The more of American society that links into the internet, the greater our exposure to people who don’t wish any of us well.
Speakers at the Government Relations Summit sponsored by the American Bankers Association noted how cyber risks have led to unprecedented, unusual collaboration and cooperation among private sector interests and public sector interests.
And, speakers indicated, America will need all that cooperation, and more, because the exposure continues to grow.
Beyond the obvious risk points
No longer are threats confined to the world of items that are seen as computers, like laptops and desktops. The internet of things has created a much broader front for cyber battle.
“Your Fitbit, your refrigerator, your pacemaker, your car are all now threat vectors,” said Michael Daniel, special assistant to the President and cybersecurity coordinator. “This has made the problem that much harder.”
Daniel said that “our adversaries have discovered that they can hold us at risk in cyber space in ways they can’t in any other environment.”
The good news—though not really good—is that many banks are not targets of intent, but targets of opportunity, according to Amias Gerety, acting Assistant Secretary for Financial Institutions at the Treasury Department.
“Many cyber incidents begin with low-tech entry,” said Gerety. Using automated means, various types of bad guys, be they criminals, terrorists, or hacktavists, troll for unsecured ways into systems. Woe to the bank who leaves an unlocked electronic “door” to be discovered by such opportunists.
As bad as the Sony Pictures break-in was a while back, said Gerety, the outage those systems experienced didn’t affect daily operations as much as a bank would be impacted. “Movies were still made,” said Gerety. On the banking front, however, “six weeks [down] is too long,” he said.
5 questions to ask
Moderator Doug Johnson, senior vice-president and senior advisor for risk management at ABA, asked his panelists for advice. Daniel, whose father is a banker, suggested bank management pose these question internally:
1. Do we know what information we have internally and do we know why it is important to have it?
2. Do we have in place the ability to tell if we’ve been attacked?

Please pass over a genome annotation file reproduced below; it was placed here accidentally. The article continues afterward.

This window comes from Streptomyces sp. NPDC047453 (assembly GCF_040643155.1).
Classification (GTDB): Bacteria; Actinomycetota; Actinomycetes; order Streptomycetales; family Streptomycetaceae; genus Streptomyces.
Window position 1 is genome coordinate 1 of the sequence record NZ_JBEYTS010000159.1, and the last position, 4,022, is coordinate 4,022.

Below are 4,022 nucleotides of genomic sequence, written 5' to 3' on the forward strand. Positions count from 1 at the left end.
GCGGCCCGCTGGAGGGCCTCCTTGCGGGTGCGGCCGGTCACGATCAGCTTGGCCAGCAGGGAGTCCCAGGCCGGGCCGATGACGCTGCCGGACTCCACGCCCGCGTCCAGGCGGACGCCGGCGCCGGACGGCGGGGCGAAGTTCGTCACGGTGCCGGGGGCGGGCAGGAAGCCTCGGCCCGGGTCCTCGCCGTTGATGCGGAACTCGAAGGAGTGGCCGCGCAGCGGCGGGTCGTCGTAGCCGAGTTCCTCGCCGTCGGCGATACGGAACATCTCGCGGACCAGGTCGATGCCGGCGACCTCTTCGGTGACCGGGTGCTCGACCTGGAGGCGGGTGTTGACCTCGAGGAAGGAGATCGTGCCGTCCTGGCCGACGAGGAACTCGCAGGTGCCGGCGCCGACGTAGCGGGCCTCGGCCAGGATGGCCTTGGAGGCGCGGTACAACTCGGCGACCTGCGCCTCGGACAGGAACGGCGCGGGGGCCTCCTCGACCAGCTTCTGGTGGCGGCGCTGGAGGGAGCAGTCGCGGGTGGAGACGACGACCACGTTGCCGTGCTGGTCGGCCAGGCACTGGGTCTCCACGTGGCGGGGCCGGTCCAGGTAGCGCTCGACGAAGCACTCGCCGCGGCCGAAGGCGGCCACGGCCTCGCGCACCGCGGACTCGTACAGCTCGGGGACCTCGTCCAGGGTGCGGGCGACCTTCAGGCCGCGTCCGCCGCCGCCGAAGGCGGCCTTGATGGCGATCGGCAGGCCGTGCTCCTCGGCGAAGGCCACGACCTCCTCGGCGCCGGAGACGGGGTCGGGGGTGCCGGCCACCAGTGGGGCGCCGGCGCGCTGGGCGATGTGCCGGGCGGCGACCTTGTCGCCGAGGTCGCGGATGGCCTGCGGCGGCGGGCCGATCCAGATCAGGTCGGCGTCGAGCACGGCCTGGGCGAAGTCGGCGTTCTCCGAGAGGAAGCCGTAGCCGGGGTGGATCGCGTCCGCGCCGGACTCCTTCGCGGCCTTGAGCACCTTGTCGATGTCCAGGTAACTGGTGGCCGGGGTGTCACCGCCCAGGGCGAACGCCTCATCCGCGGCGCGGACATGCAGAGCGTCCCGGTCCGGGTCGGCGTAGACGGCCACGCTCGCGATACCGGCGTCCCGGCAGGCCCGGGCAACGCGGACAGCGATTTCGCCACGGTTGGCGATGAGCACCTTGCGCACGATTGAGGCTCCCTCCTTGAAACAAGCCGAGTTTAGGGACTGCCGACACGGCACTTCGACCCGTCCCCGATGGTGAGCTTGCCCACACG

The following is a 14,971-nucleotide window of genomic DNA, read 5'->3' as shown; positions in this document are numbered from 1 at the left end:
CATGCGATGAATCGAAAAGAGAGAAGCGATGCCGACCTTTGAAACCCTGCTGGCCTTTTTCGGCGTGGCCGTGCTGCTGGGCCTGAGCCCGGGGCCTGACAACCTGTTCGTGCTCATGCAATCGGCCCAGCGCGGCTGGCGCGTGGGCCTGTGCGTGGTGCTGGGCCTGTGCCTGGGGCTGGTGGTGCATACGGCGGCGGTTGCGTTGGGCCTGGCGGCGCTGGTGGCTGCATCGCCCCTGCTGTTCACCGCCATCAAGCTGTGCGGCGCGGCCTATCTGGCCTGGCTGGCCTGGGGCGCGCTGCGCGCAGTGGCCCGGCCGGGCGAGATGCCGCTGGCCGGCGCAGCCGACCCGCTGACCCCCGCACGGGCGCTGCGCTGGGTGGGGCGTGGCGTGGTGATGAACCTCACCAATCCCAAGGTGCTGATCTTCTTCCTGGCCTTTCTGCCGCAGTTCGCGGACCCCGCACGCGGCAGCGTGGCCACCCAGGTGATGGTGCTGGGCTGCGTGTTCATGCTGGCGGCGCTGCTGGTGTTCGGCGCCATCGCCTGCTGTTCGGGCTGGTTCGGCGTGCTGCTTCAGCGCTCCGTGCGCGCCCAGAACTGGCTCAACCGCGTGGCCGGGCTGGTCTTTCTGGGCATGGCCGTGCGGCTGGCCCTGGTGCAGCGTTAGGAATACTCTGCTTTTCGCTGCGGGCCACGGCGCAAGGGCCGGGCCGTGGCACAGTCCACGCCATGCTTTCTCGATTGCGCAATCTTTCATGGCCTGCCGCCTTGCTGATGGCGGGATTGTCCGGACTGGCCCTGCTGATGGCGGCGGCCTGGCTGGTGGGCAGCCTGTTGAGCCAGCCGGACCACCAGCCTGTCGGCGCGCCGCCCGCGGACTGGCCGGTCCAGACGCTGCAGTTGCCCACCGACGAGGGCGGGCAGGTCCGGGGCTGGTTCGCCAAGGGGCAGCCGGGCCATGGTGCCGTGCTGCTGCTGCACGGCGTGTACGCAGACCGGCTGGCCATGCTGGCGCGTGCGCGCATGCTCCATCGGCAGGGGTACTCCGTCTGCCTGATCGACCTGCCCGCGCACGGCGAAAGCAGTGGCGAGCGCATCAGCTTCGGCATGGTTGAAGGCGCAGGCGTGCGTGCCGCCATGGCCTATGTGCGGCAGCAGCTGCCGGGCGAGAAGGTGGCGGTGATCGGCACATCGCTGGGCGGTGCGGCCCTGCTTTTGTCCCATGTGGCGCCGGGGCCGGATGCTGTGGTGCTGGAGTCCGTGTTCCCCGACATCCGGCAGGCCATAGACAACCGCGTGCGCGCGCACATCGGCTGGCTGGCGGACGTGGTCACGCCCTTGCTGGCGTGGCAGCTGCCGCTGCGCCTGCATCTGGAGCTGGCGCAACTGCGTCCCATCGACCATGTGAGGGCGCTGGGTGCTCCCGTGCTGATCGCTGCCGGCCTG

3. What kinds of protections do we have in place already? (Daniel said management must insist that tech staff explain this in plain language.)
4. What are the bank’s protocols if the bank has an incident?
5. How will the bank recover when an inevitable intrusion occurs?
“Asking those questions can drive incredible improvements in your cybersecurity,” said Daniel. However, he added it is important to understand that cyber security is going to be a long game.
“We didn’t get into this situation overnight,” said Daniel, “and we aren’t going to get out of it overnight.”
Gerety noted that something both the private and public sectors have found helpful are tabletop cyber disaster exercises that test the organization’s mettle against a theoretical disaster. More such tools are coming from government agencies and trade groups to help institutions prepare. Johnson said increasingly these are being tailored to the local level, to enable training closest to how an actual incident might occur.
One final point Daniel mentioned should help keep a fire under the issue in Washington: Cybercrime is not a partisan matter.
“Our adversaries don’t tend to care about our party affiliation when they hack us,” he said.
- Look Before You Leap: Key Considerations for Moving to a Digital-Only Model
- Disruptions Past, Present and Future Raise the Existential Question: “What Are Banks For?”
- Study Links Credit Card Offer to Bank Choice
- What Banks Can Learn From the United Capital Acquisition
- What the Win-Win Partnership Between Apple and Goldman Sachs Means for Payments